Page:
Franciscan Monastery of Bač


Franciscan Monastery of Bač

is  the  monastery  in  the  centre  of  Bač,  integrated  with  its  townscape  and  the  mediaeval  urban  layout,  with  high  walls and  a  massive  bell  tower,  rising  from  the  plain. The  complex  consists  of  a church  and  to  the  south  three  adjacent  ground  floor  monastery  wings  that enclose  an  cloister  with  a  well  in  its  centre.  The  church  is  dedicated  to  the Assumption of the Virgin Mary, it is of an elongated ground plan of east – west  direction,  with  a  five-sided  apse  on  the  east  side  and  a  short  side  nave on the north side. On its south side, a corridor connects it with the residential  quarters,  creating  a  unified  structure  under  one  roof.  The  main  church entrance is on the west side, but there are two more in the southern wall, as well, one more towards the main entrance and the other near the access to the altar. As far as we know, it started to be built in the late 12th century, when the members of the Canonesses of the Holy Sepulchre of Jerusalem built a small one-nave church, today preserved in its entirety.

The church had massive walls with buttresses  built  with  stone  and  brick  in  alternation,  tall  gables  and  a  much lower apse. In the second half of the 14th century, the Franciscans restored it in Gothic style, building the monastery and a bell tower along the altar, and in the 15th century the church was extended towards west. When Bac fell under the Turkish rule in 1526, the church was turned into a mosque – there is  a  mihrab niche  in  the  southern  wall,  formed  in  the  place  of  the  original west  entrance  –  until  the  year  of  the  liberation  in  1686.  Baroque  renewal included the church and the monastery, when the characteristic square inner court was created between 1724 and 1770 by the Franciscans of the Franciscan Province of Bosna Srebrena. In the south wing there is a spacious refectory, indicating that the brotherhood was once quite numerous. Thus,  a  complex  architectural  composition  of  the  Bac  Franciscan  Monastery  is  weaved  from  Romanesque,  Gothic,  Renaissance,  Islamic,  Baroque and  Classicistic  elements.  The  cultural  stratigraphy  is  expanded  with  the remains  of  mediaeval  frescoes:  scenes  of  the  Crucifixion  of  Christ  on  the church south buttress (today, the tower bell west wall); a fragment of a scene showing two female faces on the church south wall; kings’ torsos in garlands, painted on the arch separating the nave and the altar. Among the numerous paintings, there is an Italo-Cretan icon of the Virgin Eleousa, from 1684, work  of  master  Dima  and  the Last  Supper painting  from  1737,  by  Paulus  Senser.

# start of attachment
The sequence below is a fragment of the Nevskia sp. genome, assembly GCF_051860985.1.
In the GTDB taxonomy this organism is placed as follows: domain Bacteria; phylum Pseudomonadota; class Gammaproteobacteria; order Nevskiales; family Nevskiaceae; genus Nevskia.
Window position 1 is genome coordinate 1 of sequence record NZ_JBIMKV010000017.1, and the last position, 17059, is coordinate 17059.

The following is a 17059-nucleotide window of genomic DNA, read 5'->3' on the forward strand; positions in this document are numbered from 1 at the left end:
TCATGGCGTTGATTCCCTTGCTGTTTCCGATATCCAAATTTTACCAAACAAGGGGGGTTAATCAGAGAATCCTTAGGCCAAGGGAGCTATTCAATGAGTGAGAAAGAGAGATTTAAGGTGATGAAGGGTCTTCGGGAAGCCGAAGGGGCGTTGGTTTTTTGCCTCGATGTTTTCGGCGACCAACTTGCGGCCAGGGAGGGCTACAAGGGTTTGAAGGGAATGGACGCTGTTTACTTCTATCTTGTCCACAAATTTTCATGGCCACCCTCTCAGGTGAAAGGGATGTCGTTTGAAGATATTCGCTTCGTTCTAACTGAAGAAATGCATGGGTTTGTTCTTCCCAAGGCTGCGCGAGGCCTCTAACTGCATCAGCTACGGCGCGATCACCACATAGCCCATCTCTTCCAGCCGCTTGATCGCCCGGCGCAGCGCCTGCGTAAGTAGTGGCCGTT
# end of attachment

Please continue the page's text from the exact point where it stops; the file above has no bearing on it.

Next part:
Evidence of active life of this special place also lies in extensive treasures, a library with old and rare books, liturgical vestments, handicrafts and object that used to be in everyday use (dishes for cooking and serving food, objects for cloth making, smithy tools, etc.).